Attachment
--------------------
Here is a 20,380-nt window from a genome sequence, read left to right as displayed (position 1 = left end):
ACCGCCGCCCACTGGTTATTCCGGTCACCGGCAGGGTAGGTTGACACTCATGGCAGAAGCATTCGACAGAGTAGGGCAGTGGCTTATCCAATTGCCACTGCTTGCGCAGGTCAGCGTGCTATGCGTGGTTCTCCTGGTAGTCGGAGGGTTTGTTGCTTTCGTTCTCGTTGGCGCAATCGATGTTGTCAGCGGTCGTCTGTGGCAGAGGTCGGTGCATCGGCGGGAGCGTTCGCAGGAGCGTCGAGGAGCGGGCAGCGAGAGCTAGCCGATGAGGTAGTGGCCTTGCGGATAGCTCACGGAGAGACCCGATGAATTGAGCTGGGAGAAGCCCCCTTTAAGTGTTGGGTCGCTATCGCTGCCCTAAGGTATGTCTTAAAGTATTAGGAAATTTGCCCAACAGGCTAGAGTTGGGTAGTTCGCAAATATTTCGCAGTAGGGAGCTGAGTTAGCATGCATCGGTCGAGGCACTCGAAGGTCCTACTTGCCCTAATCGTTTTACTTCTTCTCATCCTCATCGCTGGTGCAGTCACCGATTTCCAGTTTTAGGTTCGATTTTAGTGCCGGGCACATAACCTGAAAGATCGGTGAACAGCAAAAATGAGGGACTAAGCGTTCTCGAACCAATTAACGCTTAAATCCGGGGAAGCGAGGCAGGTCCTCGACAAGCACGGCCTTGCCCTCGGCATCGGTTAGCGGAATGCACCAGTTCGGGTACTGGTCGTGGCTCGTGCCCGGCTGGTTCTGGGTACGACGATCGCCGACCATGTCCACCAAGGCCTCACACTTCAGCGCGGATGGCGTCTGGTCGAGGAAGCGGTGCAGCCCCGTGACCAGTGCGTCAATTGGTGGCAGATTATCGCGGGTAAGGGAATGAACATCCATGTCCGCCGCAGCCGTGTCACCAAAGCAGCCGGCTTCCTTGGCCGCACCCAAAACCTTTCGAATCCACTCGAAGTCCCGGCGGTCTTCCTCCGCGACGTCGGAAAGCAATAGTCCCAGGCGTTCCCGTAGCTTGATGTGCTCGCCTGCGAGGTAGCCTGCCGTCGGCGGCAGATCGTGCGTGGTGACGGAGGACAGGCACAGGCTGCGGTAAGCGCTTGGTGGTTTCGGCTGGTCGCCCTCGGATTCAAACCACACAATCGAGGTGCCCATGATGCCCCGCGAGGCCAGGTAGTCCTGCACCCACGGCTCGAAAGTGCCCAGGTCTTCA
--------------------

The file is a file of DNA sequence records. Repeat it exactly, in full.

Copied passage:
Here is a 20,380-nt window from a genome sequence, read left to right as displayed (position 1 = left end):
ACCGCCGCCCACTGGTTATTCCGGTCACCGGCAGGGTAGGTTGACACTCATGGCAGAAGCATTCGACAGAGTAGGGCAGTGGCTTATCCAATTGCCACTGCTTGCGCAGGTCAGCGTGCTATGCGTGGTTCTCCTGGTAGTCGGAGGGTTTGTTGCTTTCGTTCTCGTTGGCGCAATCGATGTTGTCAGCGGTCGTCTGTGGCAGAGGTCGGTGCATCGGCGGGAGCGTTCGCAGGAGCGTCGAGGAGCGGGCAGCGAGAGCTAGCCGATGAGGTAGTGGCCTTGCGGATAGCTCACGGAGAGACCCGATGAATTGAGCTGGGAGAAGCCCCCTTTAAGTGTTGGGTCGCTATCGCTGCCCTAAGGTATGTCTTAAAGTATTAGGAAATTTGCCCAACAGGCTAGAGTTGGGTAGTTCGCAAATATTTCGCAGTAGGGAGCTGAGTTAGCATGCATCGGTCGAGGCACTCGAAGGTCCTACTTGCCCTAATCGTTTTACTTCTTCTCATCCTCATCGCTGGTGCAGTCACCGATTTCCAGTTTTAGGTTCGATTTTAGTGCCGGGCACATAACCTGAAAGATCGGTGAACAGCAAAAATGAGGGACTAAGCGTTCTCGAACCAATTAACGCTTAAATCCGGGGAAGCGAGGCAGGTCCTCGACAAGCACGGCCTTGCCCTCGGCATCGGTTAGCGGAATGCACCAGTTCGGGTACTGGTCGTGGCTCGTGCCCGGCTGGTTCTGGGTACGACGATCGCCGACCATGTCCACCAAGGCCTCACACTTCAGCGCGGATGGCGTCTGGTCGAGGAAGCGGTGCAGCCCCGTGACCAGTGCGTCAATTGGTGGCAGATTATCGCGGGTAAGGGAATGAACATCCATGTCCGCCGCAGCCGTGTCACCAAAGCAGCCGGCTTCCTTGGCCGCACCCAAAACCTTTCGAATCCACTCGAAGTCCCGGCGGTCTTCCTCCGCGACGTCGGAAAGCAATAGTCCCAGGCGTTCCCGTAGCTTGATGTGCTCGCCTGCGAGGTAGCCTGCCGTCGGCGGCAGATCGTGCGTGGTGACGGAGGACAGGCACAGGCTGCGGTAAGCGCTTGGTGGTTTCGGCTGGTCGCCCTCGGATTCAAACCACACAATCGAGGTGCCCATGATGCCCCGCGAGGCCAGGTAGTCCTGCACCCACGGCTCGAAAGTGCCCAGGTCTTCA